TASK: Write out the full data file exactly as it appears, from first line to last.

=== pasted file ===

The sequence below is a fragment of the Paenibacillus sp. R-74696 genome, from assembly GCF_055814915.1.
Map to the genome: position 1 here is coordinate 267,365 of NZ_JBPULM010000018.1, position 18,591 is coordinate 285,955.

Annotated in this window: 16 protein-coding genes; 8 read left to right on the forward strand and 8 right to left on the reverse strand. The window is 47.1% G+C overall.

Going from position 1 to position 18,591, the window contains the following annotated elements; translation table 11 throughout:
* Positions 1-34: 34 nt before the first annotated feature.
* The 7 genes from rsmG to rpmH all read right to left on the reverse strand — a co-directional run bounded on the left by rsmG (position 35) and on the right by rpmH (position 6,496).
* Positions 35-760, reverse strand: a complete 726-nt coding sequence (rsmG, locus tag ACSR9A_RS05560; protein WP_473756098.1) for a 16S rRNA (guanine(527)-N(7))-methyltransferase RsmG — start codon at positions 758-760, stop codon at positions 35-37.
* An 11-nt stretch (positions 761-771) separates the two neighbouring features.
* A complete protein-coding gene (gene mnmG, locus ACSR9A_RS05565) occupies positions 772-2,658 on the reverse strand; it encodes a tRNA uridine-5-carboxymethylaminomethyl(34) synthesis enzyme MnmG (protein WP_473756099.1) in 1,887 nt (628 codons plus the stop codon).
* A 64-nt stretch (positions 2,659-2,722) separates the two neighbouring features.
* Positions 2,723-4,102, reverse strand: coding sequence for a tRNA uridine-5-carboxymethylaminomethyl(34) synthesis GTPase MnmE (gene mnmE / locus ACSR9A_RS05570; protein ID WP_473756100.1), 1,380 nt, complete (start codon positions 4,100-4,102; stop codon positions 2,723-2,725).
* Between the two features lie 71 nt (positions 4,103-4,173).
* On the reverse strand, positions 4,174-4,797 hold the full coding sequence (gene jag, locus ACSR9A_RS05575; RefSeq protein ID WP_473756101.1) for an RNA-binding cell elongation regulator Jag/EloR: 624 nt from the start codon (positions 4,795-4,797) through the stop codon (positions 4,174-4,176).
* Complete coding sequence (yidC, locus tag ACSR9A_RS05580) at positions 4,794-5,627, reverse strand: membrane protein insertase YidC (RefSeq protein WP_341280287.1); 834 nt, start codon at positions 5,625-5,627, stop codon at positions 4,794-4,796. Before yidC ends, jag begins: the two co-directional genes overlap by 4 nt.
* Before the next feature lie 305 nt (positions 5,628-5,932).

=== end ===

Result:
The sequence below is a fragment of the Paenibacillus sp. R-74696 genome, from assembly GCF_055814915.1.
Map to the genome: position 1 here is coordinate 267,365 of NZ_JBPULM010000018.1, position 18,591 is coordinate 285,955.

Annotated in this window: 16 protein-coding genes; 8 read left to right on the forward strand and 8 right to left on the reverse strand. The window is 47.1% G+C overall.

Going from position 1 to position 18,591, the window contains the following annotated elements; translation table 11 throughout:
* Positions 1-34: 34 nt before the first annotated feature.
* The 7 genes from rsmG to rpmH all read right to left on the reverse strand — a co-directional run bounded on the left by rsmG (position 35) and on the right by rpmH (position 6,496).
* Positions 35-760, reverse strand: a complete 726-nt coding sequence (rsmG, locus tag ACSR9A_RS05560; protein WP_473756098.1) for a 16S rRNA (guanine(527)-N(7))-methyltransferase RsmG — start codon at positions 758-760, stop codon at positions 35-37.
* An 11-nt stretch (positions 761-771) separates the two neighbouring features.
* A complete protein-coding gene (gene mnmG, locus ACSR9A_RS05565) occupies positions 772-2,658 on the reverse strand; it encodes a tRNA uridine-5-carboxymethylaminomethyl(34) synthesis enzyme MnmG (protein WP_473756099.1) in 1,887 nt (628 codons plus the stop codon).
* A 64-nt stretch (positions 2,659-2,722) separates the two neighbouring features.
* Positions 2,723-4,102, reverse strand: coding sequence for a tRNA uridine-5-carboxymethylaminomethyl(34) synthesis GTPase MnmE (gene mnmE / locus ACSR9A_RS05570; protein ID WP_473756100.1), 1,380 nt, complete (start codon positions 4,100-4,102; stop codon positions 2,723-2,725).
* Between the two features lie 71 nt (positions 4,103-4,173).
* On the reverse strand, positions 4,174-4,797 hold the full coding sequence (gene jag, locus ACSR9A_RS05575; RefSeq protein ID WP_473756101.1) for an RNA-binding cell elongation regulator Jag/EloR: 624 nt from the start codon (positions 4,795-4,797) through the stop codon (positions 4,174-4,176).
* Complete coding sequence (yidC, locus tag ACSR9A_RS05580) at positions 4,794-5,627, reverse strand: membrane protein insertase YidC (RefSeq protein WP_341280287.1); 834 nt, start codon at positions 5,625-5,627, stop codon at positions 4,794-4,796. Before yidC ends, jag begins: the two co-directional genes overlap by 4 nt.
* Before the next feature lie 305 nt (positions 5,628-5,932).